News Companies customs tariffs 09 February 2023
The company received $48.9 million from the United States customs authorities
Turkiye’s largest steel pipe producer Borusan Mannesmann wins Section 232 lawsuit against US, reports S&P Global.
The company said it received $48.9 million in customs receivables from US Customs, including approximately $7.5 million in interest, which will be recorded as income in the consolidated statements.
The payout comes after a lengthy lawsuit over Borusan’s supply of pipes for the Gulf Coast Express pipeline during 2018-2019.
Houston-based Kinder Morgan, which transports more than a third of the gas consumed in the US, bought steel pipes from Borusan Mannesmann in 2018. The product was produced at the Borusan plant in Hemlik (Bursa province) and then shipped to the United States.
In August 2018, the Trump administration raised Section 232 tariffs on Turkish steel imports from 25% to 50%. In May 2019, the tariff rate of Turkiye was reduced to 25%.
However, the Turkish pipe producer contested the increase, participating in four separate lawsuits over the constitutionality of the Section 232 tariff, as well as in the exemptions decision-making process.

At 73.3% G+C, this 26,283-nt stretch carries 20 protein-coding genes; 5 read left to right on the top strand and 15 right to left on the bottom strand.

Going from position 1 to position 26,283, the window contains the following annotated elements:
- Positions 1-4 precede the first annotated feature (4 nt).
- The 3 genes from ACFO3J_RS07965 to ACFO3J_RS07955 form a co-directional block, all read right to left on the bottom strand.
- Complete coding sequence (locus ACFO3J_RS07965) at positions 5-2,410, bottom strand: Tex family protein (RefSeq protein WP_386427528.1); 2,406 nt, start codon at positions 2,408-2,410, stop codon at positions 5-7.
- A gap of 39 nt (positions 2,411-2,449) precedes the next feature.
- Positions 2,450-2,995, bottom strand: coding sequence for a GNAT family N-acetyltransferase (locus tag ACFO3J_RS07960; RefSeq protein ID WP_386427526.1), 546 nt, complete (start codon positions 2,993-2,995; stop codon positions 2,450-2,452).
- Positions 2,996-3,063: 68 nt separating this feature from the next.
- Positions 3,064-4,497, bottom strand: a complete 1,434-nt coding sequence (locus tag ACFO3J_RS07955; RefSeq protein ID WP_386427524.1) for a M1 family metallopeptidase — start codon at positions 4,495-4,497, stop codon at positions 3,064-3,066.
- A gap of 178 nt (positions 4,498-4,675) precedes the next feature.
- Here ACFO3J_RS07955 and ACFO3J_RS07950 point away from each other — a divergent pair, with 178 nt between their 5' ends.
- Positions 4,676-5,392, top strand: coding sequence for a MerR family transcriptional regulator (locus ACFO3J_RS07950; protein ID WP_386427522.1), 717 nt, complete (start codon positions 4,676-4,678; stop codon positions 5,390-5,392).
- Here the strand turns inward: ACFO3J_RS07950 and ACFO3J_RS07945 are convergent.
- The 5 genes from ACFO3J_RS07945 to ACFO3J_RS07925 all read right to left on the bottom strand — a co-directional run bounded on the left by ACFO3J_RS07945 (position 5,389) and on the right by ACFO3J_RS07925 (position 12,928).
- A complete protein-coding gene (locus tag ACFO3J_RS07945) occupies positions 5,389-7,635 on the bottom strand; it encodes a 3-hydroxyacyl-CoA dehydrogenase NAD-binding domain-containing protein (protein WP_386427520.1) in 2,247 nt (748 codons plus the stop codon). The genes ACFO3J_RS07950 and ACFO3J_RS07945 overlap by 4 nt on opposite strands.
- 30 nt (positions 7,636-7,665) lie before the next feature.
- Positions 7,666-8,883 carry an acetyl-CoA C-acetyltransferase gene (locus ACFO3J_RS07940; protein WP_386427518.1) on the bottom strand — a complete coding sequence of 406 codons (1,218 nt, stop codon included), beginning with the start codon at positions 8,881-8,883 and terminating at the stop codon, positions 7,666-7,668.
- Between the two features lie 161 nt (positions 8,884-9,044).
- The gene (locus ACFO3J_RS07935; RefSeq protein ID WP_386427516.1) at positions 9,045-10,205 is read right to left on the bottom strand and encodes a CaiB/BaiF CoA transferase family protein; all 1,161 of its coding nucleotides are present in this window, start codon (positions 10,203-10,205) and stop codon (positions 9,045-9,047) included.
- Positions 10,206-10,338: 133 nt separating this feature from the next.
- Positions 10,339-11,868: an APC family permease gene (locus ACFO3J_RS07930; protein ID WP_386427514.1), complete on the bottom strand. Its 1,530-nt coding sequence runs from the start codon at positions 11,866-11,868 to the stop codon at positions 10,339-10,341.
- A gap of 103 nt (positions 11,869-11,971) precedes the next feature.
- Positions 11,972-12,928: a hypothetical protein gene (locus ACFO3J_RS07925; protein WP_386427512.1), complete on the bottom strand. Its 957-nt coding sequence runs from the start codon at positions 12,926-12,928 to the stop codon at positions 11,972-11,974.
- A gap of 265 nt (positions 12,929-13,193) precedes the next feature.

Borusan Mannesmann has production facilities in Turkiye, as well as an electrowelded pipe plant in Baytown, Texas, and a facility in Vobarno, Italy, that produces cold-drawn specialty pipes.
As GMK Center reported earlier, the US Federal Court of Appeals supported the introduction of customs duties on the import of certain steel products (nails and fasteners), canceling the decision of the lower court. In January 2020, under the Trump administration, they were subject to a 25% customs duty. This was contested by importers Huttig Building Products, Oman Fasteners and PrimeSource Building Products.
Also, USA is appealing four World Trade Organization (WTO) rulings against tariffs imposed by the United States on steel and aluminum imports from China, Norway, Switzerland and Turkiye. The expert panels the WTO set up in 2018 to settle complaints filed over the tariffs ruled last month that they were inconsistent with various articles of the General Agreement on Tariffs and Trade (GATT). It was also noted that these discrepancies were not justified by the security exceptions provided for in the agreement.